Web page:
Doctor of Philosophy in Atmospheric Science (PhD)
Atmospheric scientists use principles of classical physics to study, explain, and predict atmospheric behavior on scales ranging from turbulent eddies through storm clouds to earth’s global circulation. We are motivated by weather-related big societal issues including climate change, air quality, and renewable energy. Important tools include big data (statistics, machine learning, scientific programming), geographic information systems and remote sensing. Our methods include lab experiments, field experiments, numerical weather prediction, and climate simulation. We support our grad students with government grants for pure research, with industry contracts for tailored meteorological applications, and with teaching assistantships. The UBC atmospheric science (ATSC) program is interdisciplinary, with professors in the departments of Earth, Ocean and Atmospheric Science; Geography; Chemistry; Mathematics; Soil Science; and Mechanical Engineering. Internationally recognized textbooks written by ATSC professors over the past four decades’ span topics from the atmospheric boundary layer and urban climates to practical meteorology.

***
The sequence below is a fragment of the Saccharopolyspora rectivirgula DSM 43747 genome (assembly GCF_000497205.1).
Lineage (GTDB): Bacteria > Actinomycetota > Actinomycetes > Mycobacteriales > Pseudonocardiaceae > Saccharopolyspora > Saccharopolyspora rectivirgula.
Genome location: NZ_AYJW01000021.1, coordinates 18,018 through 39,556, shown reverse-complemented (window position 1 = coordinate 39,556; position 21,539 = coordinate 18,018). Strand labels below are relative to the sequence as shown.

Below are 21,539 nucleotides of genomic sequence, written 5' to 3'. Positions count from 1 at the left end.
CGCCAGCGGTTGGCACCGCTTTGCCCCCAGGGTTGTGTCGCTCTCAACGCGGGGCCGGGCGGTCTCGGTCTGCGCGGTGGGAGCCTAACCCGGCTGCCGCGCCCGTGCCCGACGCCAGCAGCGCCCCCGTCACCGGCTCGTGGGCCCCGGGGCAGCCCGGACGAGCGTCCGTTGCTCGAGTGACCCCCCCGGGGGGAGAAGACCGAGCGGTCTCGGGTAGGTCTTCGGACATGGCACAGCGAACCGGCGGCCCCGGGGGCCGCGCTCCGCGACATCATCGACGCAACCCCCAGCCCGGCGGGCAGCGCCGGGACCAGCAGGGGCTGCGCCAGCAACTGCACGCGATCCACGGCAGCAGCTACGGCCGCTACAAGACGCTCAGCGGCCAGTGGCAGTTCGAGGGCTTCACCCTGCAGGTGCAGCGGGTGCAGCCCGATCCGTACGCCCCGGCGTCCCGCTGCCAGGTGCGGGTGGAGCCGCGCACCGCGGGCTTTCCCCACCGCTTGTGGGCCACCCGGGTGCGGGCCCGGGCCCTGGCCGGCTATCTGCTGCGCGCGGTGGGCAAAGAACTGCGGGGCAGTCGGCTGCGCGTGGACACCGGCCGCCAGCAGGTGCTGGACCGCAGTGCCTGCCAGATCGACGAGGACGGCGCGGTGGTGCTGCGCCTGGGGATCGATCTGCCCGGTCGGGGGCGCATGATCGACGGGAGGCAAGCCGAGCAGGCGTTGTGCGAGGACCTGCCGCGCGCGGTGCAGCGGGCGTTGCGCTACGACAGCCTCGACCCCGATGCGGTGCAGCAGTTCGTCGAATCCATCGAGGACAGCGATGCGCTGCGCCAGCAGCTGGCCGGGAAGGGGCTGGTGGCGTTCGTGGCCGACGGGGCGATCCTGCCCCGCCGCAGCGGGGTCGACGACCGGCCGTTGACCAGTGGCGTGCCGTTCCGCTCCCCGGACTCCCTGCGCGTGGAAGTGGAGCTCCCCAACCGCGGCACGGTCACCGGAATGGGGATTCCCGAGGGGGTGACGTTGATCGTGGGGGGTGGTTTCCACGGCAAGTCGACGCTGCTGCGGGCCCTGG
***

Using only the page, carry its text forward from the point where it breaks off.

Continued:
What makes the program unique?
The Department of Earth, Ocean and Atmospheric Sciences at UBC, one of the largest geoscience groups in Canada is composed of over 40 full-time faculty, a staff complement of 30, a total of 40 research associates and postdoctoral fellows.